Problem statementSolution video |

**DISCUSSION THREAD**

**Discussion**

Note that the plate rotates about point O. Therefore, O is the center of the circular paths of points A and B. From the animation above, we see that the velocities of A and B are tangent to their circular paths, as expected. The accelerations of A and B are NOT perpendicular to the paths of A and B since the speeds of A and B are increasing in time (and consequently, A and B each have positive tangential components of acceleration).

Initially, the acceleration for these two points is nearly aligned with velocity, since the speeds are small and therefore the centripetal components of acceleration are small. Near the end of the first revolution of the plate, the speeds have increased to the point where the centripetal components of acceleration dominate, and acceleration is nearly perpendicular to the path.

**Solution hints**

For Part a) of this problem, it is recommended that you use the rigid body kinematics equations using point O as the reference point, since the velocity and acceleration of O are zero. That is, you should use v_B = v_O + Ω x r_B/O and a_B = a_O + Ω_dot x r_B/O - Ω^2*r_B/O. Repeat the process for finding the velocity and acceleration of A.

For Part b) of this problem, it is recommended that you use the rigid body kinematics equations with point A first. This will give you the equations needed to find Ω_dot. Then, use the rigid body kinematics equations to find the acceleration of B.

Any questions?? Please ask/answer questions regarding this homework problem through the "Leave a Comment" link above.

The hardest part of this problem is part B. Solve for the acceleration about point A with respect to O. Then, since you know the acceleration at point A is only in the j direction, you can set the i component of your findings to zero. Thus, you can solve for the actual value of omega_dot. Plug this value into the equation for acceleration at point B and you will have your final answer.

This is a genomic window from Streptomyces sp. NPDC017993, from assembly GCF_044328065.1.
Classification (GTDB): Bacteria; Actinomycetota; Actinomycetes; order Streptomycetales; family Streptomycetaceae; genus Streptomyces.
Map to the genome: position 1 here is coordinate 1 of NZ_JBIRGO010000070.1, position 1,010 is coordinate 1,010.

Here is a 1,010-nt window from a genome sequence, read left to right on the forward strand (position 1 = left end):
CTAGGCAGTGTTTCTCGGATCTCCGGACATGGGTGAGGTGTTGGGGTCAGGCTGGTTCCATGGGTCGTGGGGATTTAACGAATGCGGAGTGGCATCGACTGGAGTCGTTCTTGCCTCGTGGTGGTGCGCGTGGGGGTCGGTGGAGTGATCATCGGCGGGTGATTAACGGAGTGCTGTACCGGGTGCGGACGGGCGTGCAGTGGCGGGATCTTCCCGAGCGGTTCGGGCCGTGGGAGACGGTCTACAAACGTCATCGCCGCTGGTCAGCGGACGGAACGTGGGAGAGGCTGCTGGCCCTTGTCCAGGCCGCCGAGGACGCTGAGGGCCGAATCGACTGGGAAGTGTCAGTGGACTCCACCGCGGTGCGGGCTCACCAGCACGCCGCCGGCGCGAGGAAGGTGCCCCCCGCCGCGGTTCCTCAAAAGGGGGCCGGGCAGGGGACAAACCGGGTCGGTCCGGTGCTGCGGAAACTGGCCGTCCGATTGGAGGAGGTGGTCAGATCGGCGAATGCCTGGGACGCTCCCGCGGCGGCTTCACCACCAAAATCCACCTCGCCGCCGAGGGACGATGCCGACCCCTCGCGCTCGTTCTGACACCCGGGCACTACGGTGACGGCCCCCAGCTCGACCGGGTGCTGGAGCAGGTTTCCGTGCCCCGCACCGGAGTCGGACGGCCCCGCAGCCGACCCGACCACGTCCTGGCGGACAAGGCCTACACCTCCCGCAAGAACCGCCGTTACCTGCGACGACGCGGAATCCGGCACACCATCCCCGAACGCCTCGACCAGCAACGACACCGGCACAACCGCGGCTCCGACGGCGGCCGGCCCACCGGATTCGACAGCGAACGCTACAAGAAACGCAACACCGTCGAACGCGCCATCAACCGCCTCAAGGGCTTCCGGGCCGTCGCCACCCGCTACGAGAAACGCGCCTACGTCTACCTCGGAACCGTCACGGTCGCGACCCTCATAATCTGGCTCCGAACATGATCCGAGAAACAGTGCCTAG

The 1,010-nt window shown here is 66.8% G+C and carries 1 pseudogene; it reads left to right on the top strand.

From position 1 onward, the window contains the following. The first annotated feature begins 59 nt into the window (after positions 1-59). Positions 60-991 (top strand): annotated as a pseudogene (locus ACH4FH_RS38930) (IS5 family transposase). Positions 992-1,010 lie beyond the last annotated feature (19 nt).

Yeah I agree with this, as always watch your cross products, as with these equations there are a lot of negatives and it is easy to forget one. I would always recommend writing them out to make sure you don't forget any

Can we assume for part A that the velocity of B is in the negative x direction and that the velocity of A is in the positive y direction since they are at the max range of y and x respectively?

Michael: There are really no "assumptions" to be made here. You should use the rigid body kinematics equation to find the velocities of points A and B.

For point B, it will work out that, yes, that v_B will be in the negative x-direction.

For point A, you will find out that v_A will have BOTH x- and y-components - it is not just in the positive y-direction.

You can see the directions for v_A and v_B in the above animations.

Just use the fundamental equations, and have confidence in the math!

Using Vb = Va + w x Rb/a, I end up with two identical equations for i and j. My thought is that I did Rb/a wrong, but I’m not sure where. I found positions relative to O for B and A, then did Rb - Ra. Is there something noticeable here that I did incorrectly?

Missed the point in the discussion saying to use O as the reference point. Figured it out, thanks!

In part B when solving for omega_dot using the rigid body equation for point A with respect to O, would it make sense to treat omega_dot as alpha? Assuming this is correct, omega_dot is in the k direction before doing the cross product?

Yes, the alpha vector will be Omega_dot*k_hat.

In A, I'm confused as to how a cross product of omega (units rad/s) X r (units m) gets resulting units of m/s. Shouldn't it mathematically be rad-m / s or am I missing something?

Radians are dimensionless. Therefore, rad*m/s is the same as m/s.

For part (b), i used the 2-D equation for acceleration at A but i am unsure where i can find omega_dot. Should i set a_A = 0 then solve or how can i get omega dot by itself?

You need to set a_A = -a_A*j_hat, NOT zero. Through the x- and y-components of your acceleration equation, you will have two equations in terms of two unknowns: a_A and alpha (-Omega_dot).

For part A, is omega_dot equal to the 10 rad/s^2 provided in the part-a find section or do we have to solve for omega_dot in some other way.

Where did the equation a_B = a_O + Ω_dot x r_B/O - Ω^2*r_B/O, come from? And can we not just use the equation a_B = a_O +Ω x{Ω x r_B/O] + Ω_dot x r_B/O. We should get the same answers right?

I found the equation I was asking about above.

Elijah: Please look at page 89 of the lecture book. See the fourth bullet point on that page to see the origins of the first equation that you wrote down. As you can see there, the two equations are the same, under the right conditions.